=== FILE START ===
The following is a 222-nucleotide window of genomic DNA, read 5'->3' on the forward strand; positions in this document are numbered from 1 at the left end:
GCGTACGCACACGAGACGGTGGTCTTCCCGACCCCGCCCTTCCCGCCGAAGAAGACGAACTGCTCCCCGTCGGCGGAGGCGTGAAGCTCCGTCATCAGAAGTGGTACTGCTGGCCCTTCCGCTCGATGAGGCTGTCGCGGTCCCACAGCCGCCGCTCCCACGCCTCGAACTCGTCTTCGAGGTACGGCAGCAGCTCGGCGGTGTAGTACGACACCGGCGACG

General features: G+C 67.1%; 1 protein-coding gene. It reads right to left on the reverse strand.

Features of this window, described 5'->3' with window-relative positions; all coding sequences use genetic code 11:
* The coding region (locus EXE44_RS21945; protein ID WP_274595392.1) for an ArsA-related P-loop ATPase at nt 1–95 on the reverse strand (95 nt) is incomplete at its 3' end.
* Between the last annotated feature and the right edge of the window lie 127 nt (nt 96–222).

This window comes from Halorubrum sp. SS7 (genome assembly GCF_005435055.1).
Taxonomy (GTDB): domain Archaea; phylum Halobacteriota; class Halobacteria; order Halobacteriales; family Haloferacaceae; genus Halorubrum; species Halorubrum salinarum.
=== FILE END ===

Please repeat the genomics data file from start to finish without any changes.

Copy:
The following is a 222-nucleotide window of genomic DNA, read 5'->3' on the forward strand; positions in this document are numbered from 1 at the left end:
GCGTACGCACACGAGACGGTGGTCTTCCCGACCCCGCCCTTCCCGCCGAAGAAGACGAACTGCTCCCCGTCGGCGGAGGCGTGAAGCTCCGTCATCAGAAGTGGTACTGCTGGCCCTTCCGCTCGATGAGGCTGTCGCGGTCCCACAGCCGCCGCTCCCACGCCTCGAACTCGTCTTCGAGGTACGGCAGCAGCTCGGCGGTGTAGTACGACACCGGCGACG

General features: G+C 67.1%; 1 protein-coding gene. It reads right to left on the reverse strand.

Features of this window, described 5'->3' with window-relative positions; all coding sequences use genetic code 11:
* The coding region (locus EXE44_RS21945; protein ID WP_274595392.1) for an ArsA-related P-loop ATPase at nt 1–95 on the reverse strand (95 nt) is incomplete at its 3' end.
* Between the last annotated feature and the right edge of the window lie 127 nt (nt 96–222).

This window comes from Halorubrum sp. SS7 (genome assembly GCF_005435055.1).
Taxonomy (GTDB): domain Archaea; phylum Halobacteriota; class Halobacteria; order Halobacteriales; family Haloferacaceae; genus Halorubrum; species Halorubrum salinarum.